Kendee Schroeder, director of the wellness center, said there was a steady stream of visitors to the health fair.

She noted the center’s board would take a look at what it can do to help with parking concerns with the health fair and high school volleyball tournament going on at the same time.

“We like the August date,” Schroeder said.

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Dyck Looking For Sponsors ForMCC Bicycle Ride

Posted 9/1/2016

By Randy Fogg

The Ledger Staff

MOUNDRIDGE – Rodney Dyck, of rural Moundridge, is looking for individuals and businesses to help sponsor him in the MCC (Mennonite Central Committee) Flatlander Bicycle Ride Saturday, Sept. 17.

This is the second year for Dyck to take part in the event. Last year, he raised $1,500 for MCC.

Dyck uses a recumbent bicycle, which allows the rider to be in a reclining position.

The event is designed to provide an enjoyable bicycling experience for people of all fitness levels.

The bicycle ride is also a fundraiser for an MCC project. With a goal of $8,000, this year’s project is the construction and maintenance of wells in Mozambique. In many cases, water may only be available from open, contaminated wells or crocodile-infested rivers. One well provides water for 500 people.

There are three main routes for the ride at 35, 45 and 65 miles. In addition, there will be a family ride of 8-16 miles.

The longer routes will go through several towns, he noted.

Dyck said he plans to go on the 65-mile route.

“My goal is to ride a total of more than 100 miles for the day,” Dyck said.

He noted he planned on riding his bike from his home to the MCC office and back to get the additional 35-plus miles.

Dyck said he would like to raise at least $1,000 himself. Sponsors could donate a set amount of money or do a per mile donation.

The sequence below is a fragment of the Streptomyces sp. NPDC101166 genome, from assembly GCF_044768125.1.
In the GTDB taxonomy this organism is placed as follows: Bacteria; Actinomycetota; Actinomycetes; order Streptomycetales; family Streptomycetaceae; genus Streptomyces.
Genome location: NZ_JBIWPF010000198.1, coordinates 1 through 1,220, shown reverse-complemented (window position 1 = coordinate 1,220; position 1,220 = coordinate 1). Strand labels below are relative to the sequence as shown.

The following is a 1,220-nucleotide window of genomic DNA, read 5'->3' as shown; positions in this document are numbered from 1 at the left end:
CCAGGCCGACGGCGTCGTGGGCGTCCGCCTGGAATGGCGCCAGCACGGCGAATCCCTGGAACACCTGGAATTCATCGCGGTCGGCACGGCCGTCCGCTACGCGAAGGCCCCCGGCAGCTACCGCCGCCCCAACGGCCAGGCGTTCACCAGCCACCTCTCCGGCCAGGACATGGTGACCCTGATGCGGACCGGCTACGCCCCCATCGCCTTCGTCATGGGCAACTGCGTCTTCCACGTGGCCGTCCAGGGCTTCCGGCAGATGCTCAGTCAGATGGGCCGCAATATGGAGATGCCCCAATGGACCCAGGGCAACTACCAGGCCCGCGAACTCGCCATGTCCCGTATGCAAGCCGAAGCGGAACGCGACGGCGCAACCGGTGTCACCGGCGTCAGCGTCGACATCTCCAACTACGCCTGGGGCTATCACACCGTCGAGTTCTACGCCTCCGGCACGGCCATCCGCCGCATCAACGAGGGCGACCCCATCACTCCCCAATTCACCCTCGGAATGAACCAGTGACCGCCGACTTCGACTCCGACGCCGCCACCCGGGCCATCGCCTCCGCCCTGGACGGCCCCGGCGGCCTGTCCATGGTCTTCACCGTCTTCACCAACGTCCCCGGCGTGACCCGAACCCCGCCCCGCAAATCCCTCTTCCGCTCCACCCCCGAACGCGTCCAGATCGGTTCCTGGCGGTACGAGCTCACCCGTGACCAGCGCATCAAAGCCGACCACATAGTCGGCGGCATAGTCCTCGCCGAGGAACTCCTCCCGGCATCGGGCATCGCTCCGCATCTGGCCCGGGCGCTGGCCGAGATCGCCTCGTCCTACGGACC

To read more see this weeks print edition

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Watson Talks About Student Achievement With USD 423 Employees

Posted 9/1/2016

By Randy Fogg

The Ledger Staff

MOUNDRIDGE – Kansas Commissioner of Education Dr. Randy Watson visited with Moundridge School District employees Friday, Aug. 26, at the Pine Village Wellness Center.

Watson, the former superintendent for the McPherson School District, has been speaking to school districts across the state as they prepare for the start of another school year. Watson started with Leavenworth and is ending with Moundridge.

Watson said there were several areas he wanted educators in Kansas to focus on for student success:

• Kindergarten readiness,

• Individual plans of study focusing on career interest,

• High school graduation rate,

• Post-secondary completion/attendance, and

• Social emotional growth measured locally.

Watson told the USD 423 employees student achievement does not always equate to student success.

He said there was a student who graduated from McPherson in 2011. In elementary school, the student struggled with reading.

The student wanted to be a civil engineer, but he had high school grade-point average 2.7 and scored 14 on the ACT. Watson said the student would not be able to enter Kansas State University.

To read more see this weeks print edition